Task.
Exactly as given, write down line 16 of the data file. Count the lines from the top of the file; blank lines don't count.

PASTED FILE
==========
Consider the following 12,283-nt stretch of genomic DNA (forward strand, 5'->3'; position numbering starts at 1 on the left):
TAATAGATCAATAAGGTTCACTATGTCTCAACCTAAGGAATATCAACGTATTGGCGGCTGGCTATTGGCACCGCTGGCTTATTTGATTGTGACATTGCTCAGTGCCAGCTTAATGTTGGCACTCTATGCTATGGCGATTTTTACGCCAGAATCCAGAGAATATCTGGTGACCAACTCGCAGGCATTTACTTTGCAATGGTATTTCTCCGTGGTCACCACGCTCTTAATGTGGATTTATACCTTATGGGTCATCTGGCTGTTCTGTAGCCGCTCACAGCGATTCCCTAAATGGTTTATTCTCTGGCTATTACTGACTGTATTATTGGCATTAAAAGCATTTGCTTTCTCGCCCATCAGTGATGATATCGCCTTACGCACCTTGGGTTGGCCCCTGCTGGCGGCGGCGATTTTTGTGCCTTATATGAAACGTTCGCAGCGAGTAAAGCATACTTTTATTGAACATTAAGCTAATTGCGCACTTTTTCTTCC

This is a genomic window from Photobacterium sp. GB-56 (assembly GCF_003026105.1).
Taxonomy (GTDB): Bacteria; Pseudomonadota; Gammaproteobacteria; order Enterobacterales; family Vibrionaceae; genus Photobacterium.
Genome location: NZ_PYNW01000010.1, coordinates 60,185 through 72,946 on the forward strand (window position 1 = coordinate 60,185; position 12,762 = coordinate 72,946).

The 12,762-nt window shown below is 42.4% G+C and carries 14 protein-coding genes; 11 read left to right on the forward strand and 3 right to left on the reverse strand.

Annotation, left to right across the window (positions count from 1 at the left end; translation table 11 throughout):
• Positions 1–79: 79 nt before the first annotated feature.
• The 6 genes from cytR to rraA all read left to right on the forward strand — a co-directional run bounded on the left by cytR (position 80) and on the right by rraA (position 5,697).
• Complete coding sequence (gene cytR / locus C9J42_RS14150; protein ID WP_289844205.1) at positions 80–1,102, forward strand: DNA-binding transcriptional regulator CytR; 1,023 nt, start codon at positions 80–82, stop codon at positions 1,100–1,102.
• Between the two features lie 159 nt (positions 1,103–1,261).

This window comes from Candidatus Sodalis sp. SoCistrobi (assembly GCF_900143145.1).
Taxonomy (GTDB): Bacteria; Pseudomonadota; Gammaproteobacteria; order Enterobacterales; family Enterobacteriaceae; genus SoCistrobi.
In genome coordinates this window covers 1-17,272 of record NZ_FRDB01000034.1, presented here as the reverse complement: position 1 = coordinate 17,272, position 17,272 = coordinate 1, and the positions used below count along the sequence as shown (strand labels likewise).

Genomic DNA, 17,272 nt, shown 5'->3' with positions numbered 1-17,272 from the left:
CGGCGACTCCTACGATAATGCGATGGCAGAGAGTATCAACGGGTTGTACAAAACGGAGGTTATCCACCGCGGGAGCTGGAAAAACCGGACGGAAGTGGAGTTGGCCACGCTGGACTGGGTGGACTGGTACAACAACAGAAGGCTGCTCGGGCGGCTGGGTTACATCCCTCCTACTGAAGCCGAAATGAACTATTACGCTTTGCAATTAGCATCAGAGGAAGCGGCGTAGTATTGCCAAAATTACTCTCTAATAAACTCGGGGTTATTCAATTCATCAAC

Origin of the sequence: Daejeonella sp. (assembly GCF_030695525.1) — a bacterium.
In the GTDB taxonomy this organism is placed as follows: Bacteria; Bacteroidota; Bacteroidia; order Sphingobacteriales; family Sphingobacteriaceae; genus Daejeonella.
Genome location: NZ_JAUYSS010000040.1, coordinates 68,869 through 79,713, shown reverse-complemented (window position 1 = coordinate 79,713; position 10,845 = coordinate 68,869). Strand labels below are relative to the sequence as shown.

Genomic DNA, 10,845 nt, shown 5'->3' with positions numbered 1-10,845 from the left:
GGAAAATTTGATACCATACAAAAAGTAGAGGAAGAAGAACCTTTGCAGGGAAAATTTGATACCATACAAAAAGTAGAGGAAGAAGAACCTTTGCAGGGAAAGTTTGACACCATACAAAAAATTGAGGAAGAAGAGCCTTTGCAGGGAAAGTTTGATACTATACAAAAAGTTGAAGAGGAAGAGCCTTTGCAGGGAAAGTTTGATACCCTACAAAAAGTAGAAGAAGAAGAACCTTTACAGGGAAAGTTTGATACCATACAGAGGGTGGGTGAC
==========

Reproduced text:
CGGCGACTCCTACGATAATGCGATGGCAGAGAGTATCAACGGGTTGTACAAAACGGAGGTTATCCACCGCGGGAGCTGGAAAAACCGGACGGAAGTGGAGTTGGCCACGCTGGACTGGGTGGACTGGTACAACAACAGAAGGCTGCTCGGGCGGCTGGGTTACATCCCTCCTACTGAAGCCGAAATGAACTATTACGCTTTGCAATTAGCATCAGAGGAAGCGGCGTAGTATTGCCAAAATTACTCTCTAATAAACTCGGGGTTATTCAATTCATCAAC